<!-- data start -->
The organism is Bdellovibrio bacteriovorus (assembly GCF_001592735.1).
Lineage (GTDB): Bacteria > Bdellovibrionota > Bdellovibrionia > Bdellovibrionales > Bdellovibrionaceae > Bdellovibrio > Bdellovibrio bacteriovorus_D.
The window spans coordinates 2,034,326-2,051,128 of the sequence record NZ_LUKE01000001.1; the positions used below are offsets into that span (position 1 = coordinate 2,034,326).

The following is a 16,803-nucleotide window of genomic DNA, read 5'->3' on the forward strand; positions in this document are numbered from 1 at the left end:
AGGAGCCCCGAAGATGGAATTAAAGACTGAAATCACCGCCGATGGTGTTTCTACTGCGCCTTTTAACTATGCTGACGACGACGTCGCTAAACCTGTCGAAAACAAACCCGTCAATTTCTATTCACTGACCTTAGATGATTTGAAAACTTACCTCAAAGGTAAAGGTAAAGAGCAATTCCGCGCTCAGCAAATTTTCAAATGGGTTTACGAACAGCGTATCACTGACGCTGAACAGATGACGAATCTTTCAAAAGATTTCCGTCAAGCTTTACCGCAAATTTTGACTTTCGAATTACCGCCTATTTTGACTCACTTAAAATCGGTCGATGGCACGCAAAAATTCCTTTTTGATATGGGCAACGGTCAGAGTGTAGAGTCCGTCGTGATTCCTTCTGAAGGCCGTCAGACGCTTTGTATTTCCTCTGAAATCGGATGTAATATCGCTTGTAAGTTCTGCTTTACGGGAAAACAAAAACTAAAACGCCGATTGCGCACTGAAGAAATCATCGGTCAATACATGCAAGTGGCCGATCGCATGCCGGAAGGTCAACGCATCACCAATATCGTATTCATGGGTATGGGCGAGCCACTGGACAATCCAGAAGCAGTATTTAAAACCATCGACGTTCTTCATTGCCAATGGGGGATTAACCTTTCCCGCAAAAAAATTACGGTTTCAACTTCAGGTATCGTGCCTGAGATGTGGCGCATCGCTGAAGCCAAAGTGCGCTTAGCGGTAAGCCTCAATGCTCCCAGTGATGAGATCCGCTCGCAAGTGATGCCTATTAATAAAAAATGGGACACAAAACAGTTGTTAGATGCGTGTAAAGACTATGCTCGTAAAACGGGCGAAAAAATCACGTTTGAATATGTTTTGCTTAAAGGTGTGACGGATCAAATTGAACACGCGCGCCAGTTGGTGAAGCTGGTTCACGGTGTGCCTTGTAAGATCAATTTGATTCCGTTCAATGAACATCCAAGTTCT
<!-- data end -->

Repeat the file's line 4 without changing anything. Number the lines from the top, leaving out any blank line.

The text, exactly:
The following is a 16,803-nucleotide window of genomic DNA, read 5'->3' on the forward strand; positions in this document are numbered from 1 at the left end: